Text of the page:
These 22 states have enacted a total of 43 anti-protest bills, with the Dakotas and Oklahoma adopting the most — four each. The bills range from “criminalizing acts that interrupt or interfere with critical infrastructure facilities” to prohibiting individuals from wearing hooded clothing while participating in a pipeline protest, according to information compiled by the ICNL. 

Greenpeace estimates that 60% of the country’s domestic oil and gas production is now safeguarded by these anti-protest firewalls. Fossil fuel companies have spent an estimated $5 million in donations to anti-protest bill sponsors since 2017.

Fossil fuel companies have been pairing their advocacy of anti-protest laws with the use of strategic lawsuits against public participation (SLAPP) to intimidate protesters and chill dissent. Data compiled by EarthRights International — which identified 116 SLAPP and judicial harassment claims brought by fossil fuel companies since 2012 — and analyzed by Greenpeace found that 84 SLAPP lawsuits (72% of the total) were brought by companies that had directly lobbied for anti-protest laws.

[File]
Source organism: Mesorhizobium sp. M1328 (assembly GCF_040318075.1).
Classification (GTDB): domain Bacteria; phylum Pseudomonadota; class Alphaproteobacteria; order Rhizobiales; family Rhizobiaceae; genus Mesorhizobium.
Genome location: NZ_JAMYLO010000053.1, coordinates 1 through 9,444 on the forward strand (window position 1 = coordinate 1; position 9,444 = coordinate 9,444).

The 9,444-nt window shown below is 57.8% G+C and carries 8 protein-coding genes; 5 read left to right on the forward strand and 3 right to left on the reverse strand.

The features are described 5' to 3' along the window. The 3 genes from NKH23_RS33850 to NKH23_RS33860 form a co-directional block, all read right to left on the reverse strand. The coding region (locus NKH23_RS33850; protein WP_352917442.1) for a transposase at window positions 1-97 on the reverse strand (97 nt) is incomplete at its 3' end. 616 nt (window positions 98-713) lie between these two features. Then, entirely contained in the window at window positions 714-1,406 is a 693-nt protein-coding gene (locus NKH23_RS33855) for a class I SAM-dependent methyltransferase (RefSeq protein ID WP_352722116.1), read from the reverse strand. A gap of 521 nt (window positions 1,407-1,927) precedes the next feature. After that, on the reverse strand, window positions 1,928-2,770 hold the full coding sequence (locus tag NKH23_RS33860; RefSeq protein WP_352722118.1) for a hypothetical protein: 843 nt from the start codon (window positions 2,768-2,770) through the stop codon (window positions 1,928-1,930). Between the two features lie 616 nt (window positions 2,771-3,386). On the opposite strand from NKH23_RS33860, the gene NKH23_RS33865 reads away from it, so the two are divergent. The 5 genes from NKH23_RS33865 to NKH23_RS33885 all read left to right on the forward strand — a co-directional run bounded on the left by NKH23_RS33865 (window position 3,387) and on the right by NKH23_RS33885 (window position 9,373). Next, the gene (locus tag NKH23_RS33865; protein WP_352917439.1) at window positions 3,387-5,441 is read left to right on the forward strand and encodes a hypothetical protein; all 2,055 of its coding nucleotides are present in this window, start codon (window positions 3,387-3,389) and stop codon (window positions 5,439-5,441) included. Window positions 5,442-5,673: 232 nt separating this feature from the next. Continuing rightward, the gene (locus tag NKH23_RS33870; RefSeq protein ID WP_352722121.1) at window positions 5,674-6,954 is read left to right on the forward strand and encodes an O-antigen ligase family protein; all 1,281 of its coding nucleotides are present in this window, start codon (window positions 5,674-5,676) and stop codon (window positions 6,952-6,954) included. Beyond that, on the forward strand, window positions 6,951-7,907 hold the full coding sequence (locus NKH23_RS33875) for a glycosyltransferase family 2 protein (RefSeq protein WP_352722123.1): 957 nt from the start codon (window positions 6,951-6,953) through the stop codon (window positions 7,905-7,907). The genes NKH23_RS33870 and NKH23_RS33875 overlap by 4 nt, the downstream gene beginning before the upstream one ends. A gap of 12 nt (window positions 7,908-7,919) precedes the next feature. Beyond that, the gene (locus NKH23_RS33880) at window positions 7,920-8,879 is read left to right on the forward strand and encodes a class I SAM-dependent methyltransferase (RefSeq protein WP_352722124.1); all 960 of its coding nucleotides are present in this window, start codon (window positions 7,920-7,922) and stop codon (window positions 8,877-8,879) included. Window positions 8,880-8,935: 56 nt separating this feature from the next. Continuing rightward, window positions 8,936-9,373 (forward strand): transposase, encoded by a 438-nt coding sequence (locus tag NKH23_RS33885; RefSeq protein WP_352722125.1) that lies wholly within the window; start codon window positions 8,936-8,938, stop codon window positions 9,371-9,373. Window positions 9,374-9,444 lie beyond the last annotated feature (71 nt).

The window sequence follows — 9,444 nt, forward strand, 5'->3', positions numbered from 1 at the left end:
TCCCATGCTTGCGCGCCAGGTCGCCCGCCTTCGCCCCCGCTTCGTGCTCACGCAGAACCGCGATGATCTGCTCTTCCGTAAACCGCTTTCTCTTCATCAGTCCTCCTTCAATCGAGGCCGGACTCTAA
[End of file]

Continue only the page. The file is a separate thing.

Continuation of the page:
Intimidation tactics

The fossil fuel industry has also mobilized its public relations apparatus to prop up faux grassroots counter-protesters and demonize climate protesters through media campaigns that portray them as extremists and criminals. For example, Enbridge — the corporation that built the Line 3 pipeline in Minnesota — provided the populist-sounding organization Minnesotans for Line 3 with funding, public relations support, and tactical advice.

The industry routinely uses tear gas, pepper spray, and rubber bullets to physically repel climate protesters, though one of the most inhumane forms of physical attack cited in the report is the Morton County Sheriff’s Office’s use of water cannons in below freezing temperatures in North Dakota, which left 26 people hospitalized. The private security firm TigerSwan carried out extensive surveillance operations — including radio eavesdropping, infiltration of activist groups, and person-of-interest databases — “despite being denied a license to operate by the North Dakota Private Investigation and Security Board.”

Public-private partnerships